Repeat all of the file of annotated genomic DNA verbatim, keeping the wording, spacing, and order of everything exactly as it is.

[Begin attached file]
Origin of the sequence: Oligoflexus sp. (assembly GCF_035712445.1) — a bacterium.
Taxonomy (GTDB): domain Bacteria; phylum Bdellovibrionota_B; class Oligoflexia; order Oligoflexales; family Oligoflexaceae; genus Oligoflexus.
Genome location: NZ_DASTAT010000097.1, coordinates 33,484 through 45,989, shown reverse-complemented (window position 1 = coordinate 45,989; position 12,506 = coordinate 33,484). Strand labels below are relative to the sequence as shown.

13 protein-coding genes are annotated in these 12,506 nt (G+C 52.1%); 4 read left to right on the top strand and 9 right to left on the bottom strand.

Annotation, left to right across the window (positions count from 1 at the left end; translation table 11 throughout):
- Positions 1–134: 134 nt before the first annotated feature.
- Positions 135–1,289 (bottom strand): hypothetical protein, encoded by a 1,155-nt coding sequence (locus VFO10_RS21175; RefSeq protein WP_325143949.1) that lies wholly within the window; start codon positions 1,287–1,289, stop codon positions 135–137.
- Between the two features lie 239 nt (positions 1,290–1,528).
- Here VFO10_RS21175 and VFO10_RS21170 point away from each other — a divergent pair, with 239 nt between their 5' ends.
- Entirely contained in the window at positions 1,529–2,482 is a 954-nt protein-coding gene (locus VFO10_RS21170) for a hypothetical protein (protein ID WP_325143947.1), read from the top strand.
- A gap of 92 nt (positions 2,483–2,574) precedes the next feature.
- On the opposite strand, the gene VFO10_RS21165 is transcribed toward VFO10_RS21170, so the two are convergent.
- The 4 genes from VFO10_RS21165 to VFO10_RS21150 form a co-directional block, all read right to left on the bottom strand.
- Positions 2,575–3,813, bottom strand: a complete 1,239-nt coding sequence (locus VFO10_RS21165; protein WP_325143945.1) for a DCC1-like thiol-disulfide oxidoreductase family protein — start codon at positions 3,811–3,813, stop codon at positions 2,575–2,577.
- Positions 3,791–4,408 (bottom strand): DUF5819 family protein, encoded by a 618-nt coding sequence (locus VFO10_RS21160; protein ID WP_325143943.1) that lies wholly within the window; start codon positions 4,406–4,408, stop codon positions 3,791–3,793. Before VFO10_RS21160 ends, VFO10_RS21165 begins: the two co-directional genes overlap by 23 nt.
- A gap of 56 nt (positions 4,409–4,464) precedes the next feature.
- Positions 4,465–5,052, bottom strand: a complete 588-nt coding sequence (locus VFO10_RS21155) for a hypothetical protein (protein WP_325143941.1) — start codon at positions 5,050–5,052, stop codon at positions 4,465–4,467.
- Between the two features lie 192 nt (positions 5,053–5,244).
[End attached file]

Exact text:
Origin of the sequence: Oligoflexus sp. (assembly GCF_035712445.1) — a bacterium.
Taxonomy (GTDB): domain Bacteria; phylum Bdellovibrionota_B; class Oligoflexia; order Oligoflexales; family Oligoflexaceae; genus Oligoflexus.
Genome location: NZ_DASTAT010000097.1, coordinates 33,484 through 45,989, shown reverse-complemented (window position 1 = coordinate 45,989; position 12,506 = coordinate 33,484). Strand labels below are relative to the sequence as shown.

13 protein-coding genes are annotated in these 12,506 nt (G+C 52.1%); 4 read left to right on the top strand and 9 right to left on the bottom strand.

Annotation, left to right across the window (positions count from 1 at the left end; translation table 11 throughout):
- Positions 1–134: 134 nt before the first annotated feature.
- Positions 135–1,289 (bottom strand): hypothetical protein, encoded by a 1,155-nt coding sequence (locus VFO10_RS21175; RefSeq protein WP_325143949.1) that lies wholly within the window; start codon positions 1,287–1,289, stop codon positions 135–137.
- Between the two features lie 239 nt (positions 1,290–1,528).
- Here VFO10_RS21175 and VFO10_RS21170 point away from each other — a divergent pair, with 239 nt between their 5' ends.
- Entirely contained in the window at positions 1,529–2,482 is a 954-nt protein-coding gene (locus VFO10_RS21170) for a hypothetical protein (protein ID WP_325143947.1), read from the top strand.
- A gap of 92 nt (positions 2,483–2,574) precedes the next feature.
- On the opposite strand, the gene VFO10_RS21165 is transcribed toward VFO10_RS21170, so the two are convergent.
- The 4 genes from VFO10_RS21165 to VFO10_RS21150 form a co-directional block, all read right to left on the bottom strand.
- Positions 2,575–3,813, bottom strand: a complete 1,239-nt coding sequence (locus VFO10_RS21165; protein WP_325143945.1) for a DCC1-like thiol-disulfide oxidoreductase family protein — start codon at positions 3,811–3,813, stop codon at positions 2,575–2,577.
- Positions 3,791–4,408 (bottom strand): DUF5819 family protein, encoded by a 618-nt coding sequence (locus VFO10_RS21160; protein ID WP_325143943.1) that lies wholly within the window; start codon positions 4,406–4,408, stop codon positions 3,791–3,793. Before VFO10_RS21160 ends, VFO10_RS21165 begins: the two co-directional genes overlap by 23 nt.
- A gap of 56 nt (positions 4,409–4,464) precedes the next feature.
- Positions 4,465–5,052, bottom strand: a complete 588-nt coding sequence (locus VFO10_RS21155) for a hypothetical protein (protein WP_325143941.1) — start codon at positions 5,050–5,052, stop codon at positions 4,465–4,467.
- Between the two features lie 192 nt (positions 5,053–5,244).